Traffbiz: A new malicious twist on affiliate partnerka schemes?

pay per click

TraffbizWebsite owners have to pay for their websites to be hosted and can easily be tempted to monetize their sites by joining affiliate schemes that pay per click (ppc) or pay per view (ppv). Typically, these schemes promise some dollar amount for thousands of clicks or views.

Some of these affiliate schemes are legitimate, but others are not.

Affiliate web-based malware represents the darker side of these affiliate schemes and is not a new thing – indeed we have been investigating it for at least four years.

The security industry, search engines and independent researchers – such as Stop Malvertising – have been working hard to combat the problem.

YandexLast week, however, we were contacted by the popular Russian search engine Yandex, a technology partner of ours, to help them combat Traffbiz.

Traffbiz is what you might call a bad actor. Not in the Keanu Reeves sense, but in the economics sense. Information about Traffbiz is a little hard to find if you are not comfortable reading Russian. (See these two, Russian-language articles about Traffbiz. Fortunately, the web has online translation services).


What is happening?
Traffbiz are promising webmasters approximately $1 for every 1000 page views (ppv) they generate, and so webmasters are adding code like this to their webpages:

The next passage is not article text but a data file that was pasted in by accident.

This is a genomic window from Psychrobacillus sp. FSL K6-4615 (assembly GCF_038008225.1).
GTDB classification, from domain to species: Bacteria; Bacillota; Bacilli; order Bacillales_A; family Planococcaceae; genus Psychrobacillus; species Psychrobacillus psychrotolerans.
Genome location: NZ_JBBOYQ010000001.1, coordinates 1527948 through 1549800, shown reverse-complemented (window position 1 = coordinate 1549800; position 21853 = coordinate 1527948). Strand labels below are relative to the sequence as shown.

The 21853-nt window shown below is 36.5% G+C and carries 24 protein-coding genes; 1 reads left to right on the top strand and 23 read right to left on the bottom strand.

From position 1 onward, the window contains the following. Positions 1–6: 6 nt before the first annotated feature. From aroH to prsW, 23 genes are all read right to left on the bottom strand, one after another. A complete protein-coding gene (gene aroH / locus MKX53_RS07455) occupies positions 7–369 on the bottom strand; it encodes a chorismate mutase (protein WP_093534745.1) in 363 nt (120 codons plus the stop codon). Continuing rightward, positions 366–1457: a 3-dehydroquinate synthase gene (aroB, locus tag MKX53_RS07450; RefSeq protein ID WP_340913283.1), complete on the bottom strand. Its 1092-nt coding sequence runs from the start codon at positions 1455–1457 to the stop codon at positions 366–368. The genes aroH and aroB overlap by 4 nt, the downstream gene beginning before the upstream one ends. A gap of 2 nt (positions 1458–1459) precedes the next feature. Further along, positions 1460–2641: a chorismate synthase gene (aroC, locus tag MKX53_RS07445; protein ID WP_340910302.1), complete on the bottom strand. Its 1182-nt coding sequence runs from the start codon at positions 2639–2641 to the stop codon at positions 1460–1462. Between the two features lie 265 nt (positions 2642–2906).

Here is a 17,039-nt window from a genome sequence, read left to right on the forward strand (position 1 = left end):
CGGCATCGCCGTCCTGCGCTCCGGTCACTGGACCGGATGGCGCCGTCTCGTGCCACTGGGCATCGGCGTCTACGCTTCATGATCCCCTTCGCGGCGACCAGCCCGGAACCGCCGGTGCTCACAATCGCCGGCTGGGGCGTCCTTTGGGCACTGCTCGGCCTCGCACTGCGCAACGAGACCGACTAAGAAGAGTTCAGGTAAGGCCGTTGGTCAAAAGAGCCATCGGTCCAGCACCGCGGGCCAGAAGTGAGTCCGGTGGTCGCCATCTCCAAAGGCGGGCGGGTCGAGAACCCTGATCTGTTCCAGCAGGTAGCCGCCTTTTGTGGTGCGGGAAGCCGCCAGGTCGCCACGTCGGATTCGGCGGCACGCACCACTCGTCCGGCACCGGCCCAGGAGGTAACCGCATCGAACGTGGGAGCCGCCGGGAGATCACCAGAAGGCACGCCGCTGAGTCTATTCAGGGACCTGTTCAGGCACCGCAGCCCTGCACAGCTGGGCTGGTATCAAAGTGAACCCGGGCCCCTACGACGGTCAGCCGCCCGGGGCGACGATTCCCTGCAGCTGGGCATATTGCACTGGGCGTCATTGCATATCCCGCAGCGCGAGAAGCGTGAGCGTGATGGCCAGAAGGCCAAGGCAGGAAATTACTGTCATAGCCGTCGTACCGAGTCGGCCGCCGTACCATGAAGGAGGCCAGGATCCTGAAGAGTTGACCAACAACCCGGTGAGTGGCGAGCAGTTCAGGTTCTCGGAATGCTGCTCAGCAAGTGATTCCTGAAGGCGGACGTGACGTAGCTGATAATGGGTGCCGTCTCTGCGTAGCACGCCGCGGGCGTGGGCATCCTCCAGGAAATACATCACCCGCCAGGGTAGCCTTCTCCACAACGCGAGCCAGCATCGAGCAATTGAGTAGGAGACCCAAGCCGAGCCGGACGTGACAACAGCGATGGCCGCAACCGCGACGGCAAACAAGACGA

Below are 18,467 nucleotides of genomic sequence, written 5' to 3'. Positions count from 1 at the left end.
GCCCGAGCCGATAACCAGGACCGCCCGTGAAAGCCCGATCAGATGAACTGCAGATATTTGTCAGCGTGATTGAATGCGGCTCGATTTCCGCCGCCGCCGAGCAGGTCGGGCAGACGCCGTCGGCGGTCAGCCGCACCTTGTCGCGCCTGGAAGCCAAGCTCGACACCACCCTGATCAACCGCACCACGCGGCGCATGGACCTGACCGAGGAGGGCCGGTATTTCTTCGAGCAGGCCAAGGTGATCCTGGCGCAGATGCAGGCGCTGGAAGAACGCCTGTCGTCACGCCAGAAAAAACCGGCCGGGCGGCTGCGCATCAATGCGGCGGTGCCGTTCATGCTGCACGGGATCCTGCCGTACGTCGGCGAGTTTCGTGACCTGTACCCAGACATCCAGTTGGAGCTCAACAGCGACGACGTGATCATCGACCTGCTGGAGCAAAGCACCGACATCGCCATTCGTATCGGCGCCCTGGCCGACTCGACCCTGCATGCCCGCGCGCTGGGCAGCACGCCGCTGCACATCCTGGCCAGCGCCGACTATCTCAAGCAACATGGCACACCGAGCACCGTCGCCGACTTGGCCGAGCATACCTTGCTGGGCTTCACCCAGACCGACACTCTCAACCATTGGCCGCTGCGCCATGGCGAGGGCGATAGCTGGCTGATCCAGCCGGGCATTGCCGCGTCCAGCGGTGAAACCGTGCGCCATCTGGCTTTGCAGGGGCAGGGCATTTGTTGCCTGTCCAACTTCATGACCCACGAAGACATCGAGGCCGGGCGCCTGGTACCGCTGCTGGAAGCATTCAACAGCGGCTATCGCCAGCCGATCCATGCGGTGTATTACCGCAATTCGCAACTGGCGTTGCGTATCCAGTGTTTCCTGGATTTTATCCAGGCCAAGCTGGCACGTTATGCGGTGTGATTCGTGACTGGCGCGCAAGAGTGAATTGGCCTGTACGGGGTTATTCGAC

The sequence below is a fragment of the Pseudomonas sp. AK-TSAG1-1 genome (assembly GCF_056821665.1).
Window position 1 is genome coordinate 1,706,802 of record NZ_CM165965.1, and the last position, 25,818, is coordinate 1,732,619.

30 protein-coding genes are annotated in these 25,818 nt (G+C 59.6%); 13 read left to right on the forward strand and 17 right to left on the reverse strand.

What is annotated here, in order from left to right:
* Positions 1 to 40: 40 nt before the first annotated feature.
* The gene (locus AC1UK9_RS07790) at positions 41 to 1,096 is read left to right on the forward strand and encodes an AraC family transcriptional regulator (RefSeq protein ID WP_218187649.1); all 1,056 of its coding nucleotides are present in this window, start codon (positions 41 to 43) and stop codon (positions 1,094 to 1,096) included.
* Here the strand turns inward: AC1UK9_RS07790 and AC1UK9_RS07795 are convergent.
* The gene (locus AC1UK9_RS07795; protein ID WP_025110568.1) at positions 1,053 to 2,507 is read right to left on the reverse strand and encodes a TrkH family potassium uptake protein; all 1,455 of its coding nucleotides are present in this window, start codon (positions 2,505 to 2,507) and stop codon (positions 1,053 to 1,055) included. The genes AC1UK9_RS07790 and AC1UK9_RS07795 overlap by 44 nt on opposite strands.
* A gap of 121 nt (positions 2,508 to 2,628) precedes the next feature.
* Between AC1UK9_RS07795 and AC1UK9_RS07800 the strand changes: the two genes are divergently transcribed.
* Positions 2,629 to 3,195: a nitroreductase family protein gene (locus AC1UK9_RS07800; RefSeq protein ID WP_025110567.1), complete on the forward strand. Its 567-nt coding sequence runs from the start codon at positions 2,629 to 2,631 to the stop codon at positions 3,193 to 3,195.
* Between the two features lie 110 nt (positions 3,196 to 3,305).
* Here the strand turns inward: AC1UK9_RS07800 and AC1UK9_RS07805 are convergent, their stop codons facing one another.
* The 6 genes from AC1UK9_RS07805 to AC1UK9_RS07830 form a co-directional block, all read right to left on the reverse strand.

Counter code

The five digit code in the middle of the URL is a unique tracker id, specific to each affiliate.

The code appears to load a script called counter[0-9]?.jpg. If you manually download the file you may see an image (It was a PNG image file last time I checked).

If you visit the site, monitoring traffic with a tool like Fiddler, you will see another script being loaded.

Then a further script is loaded. Outside of Russia you will just get a clean file. But if you happen to be within Russia, you could find your computer loading a different malicious script like this:

This script would then load a Blackhole exploit kit (Detected by Sophos as Troj/ExpJS-N).

This version of Troj/ExpJS-N targets Russian users, by hitting them with banking trojans.

It should be noted that the present attack is one of the first we have seen that seemingly deliberately targets Russian citizens.

If you would like to know more about Web-based affiliate malware then read my paper and slides, courtesy of Virus Bulletin.

To find out more about Russian affiliate (also known as Partnerka) schemes, a must read is Dmitry Samosseiko’s paper “The Partnerka — what is it, and why should you care?”.